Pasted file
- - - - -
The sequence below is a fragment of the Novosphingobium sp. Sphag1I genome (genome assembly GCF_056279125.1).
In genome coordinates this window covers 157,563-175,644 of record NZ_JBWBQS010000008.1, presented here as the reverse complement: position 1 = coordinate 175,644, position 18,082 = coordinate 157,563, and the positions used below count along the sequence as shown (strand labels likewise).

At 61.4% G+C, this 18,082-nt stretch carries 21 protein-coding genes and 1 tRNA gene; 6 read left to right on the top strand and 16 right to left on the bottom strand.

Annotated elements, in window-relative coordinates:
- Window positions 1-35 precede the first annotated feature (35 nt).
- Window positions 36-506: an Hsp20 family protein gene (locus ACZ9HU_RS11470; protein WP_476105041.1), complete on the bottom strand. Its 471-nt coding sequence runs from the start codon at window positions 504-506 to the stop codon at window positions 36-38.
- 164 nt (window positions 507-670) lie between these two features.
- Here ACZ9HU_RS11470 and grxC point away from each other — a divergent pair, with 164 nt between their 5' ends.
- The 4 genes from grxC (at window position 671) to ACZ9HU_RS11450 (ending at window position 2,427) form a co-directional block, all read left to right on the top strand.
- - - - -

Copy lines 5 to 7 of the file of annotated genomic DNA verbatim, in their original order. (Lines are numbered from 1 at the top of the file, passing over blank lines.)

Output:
- Window positions 1-35 precede the first annotated feature (35 nt).
- Window positions 36-506: an Hsp20 family protein gene (locus ACZ9HU_RS11470; protein WP_476105041.1), complete on the bottom strand. Its 471-nt coding sequence runs from the start codon at window positions 504-506 to the stop codon at window positions 36-38.
- 164 nt (window positions 507-670) lie between these two features.